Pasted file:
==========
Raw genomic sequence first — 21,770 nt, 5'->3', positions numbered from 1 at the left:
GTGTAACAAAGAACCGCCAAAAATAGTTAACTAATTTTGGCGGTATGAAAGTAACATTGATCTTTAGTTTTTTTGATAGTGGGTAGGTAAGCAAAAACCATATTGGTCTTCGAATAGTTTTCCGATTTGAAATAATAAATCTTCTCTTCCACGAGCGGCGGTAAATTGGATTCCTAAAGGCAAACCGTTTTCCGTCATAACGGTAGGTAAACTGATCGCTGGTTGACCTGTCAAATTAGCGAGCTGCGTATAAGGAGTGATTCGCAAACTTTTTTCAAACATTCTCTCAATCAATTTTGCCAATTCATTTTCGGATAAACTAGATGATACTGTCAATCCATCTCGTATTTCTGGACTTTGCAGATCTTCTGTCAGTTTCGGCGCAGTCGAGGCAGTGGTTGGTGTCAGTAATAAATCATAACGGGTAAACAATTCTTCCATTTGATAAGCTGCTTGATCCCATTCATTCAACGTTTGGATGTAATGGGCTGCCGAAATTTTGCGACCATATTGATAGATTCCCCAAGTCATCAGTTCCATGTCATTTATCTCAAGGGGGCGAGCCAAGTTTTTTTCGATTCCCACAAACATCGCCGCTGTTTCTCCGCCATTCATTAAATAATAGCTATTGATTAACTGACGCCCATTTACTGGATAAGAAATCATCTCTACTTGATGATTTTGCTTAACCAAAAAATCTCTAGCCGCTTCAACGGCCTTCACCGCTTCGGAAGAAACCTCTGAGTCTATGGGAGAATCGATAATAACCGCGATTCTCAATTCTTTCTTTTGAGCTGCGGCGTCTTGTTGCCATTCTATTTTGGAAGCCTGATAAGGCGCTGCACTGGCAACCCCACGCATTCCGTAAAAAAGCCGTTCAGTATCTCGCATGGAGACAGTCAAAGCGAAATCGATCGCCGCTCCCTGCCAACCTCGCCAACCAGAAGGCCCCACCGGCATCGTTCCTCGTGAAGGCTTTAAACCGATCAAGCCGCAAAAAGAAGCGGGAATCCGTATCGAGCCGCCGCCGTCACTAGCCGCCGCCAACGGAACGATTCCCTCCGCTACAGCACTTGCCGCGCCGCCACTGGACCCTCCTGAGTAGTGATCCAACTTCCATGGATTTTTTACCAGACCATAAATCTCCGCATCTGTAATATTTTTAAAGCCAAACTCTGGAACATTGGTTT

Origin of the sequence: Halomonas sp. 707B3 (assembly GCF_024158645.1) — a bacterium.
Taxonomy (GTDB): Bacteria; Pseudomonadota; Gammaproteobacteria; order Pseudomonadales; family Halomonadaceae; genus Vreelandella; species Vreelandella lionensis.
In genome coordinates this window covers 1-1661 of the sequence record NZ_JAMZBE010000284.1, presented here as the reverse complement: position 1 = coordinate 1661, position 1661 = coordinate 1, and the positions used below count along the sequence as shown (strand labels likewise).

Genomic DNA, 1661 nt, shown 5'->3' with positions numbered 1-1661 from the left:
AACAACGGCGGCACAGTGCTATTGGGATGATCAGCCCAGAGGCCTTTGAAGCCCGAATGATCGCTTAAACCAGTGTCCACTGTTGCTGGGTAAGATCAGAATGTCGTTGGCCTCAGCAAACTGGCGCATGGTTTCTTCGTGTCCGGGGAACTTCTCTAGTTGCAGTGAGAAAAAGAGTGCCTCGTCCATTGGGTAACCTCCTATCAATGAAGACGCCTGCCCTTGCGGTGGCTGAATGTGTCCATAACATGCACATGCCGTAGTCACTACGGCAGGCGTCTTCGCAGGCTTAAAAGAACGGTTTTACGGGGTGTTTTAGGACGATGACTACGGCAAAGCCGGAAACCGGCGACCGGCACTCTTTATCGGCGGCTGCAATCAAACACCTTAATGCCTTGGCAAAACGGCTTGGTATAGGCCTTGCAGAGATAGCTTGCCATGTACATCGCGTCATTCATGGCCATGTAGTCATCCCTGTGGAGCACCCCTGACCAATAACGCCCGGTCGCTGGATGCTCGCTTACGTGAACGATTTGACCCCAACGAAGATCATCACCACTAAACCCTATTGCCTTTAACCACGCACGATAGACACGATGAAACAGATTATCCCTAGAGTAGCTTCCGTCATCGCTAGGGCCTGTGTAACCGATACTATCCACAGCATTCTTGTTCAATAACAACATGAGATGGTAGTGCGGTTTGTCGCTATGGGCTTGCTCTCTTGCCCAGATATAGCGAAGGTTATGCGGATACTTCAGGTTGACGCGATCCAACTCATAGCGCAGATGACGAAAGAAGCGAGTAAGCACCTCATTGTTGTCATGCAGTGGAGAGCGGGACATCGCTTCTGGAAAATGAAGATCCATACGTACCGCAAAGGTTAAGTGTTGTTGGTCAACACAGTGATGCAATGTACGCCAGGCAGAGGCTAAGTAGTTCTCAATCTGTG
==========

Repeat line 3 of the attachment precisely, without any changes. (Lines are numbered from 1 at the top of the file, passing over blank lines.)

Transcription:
Origin of the sequence: Halomonas sp. 707B3 (assembly GCF_024158645.1) — a bacterium.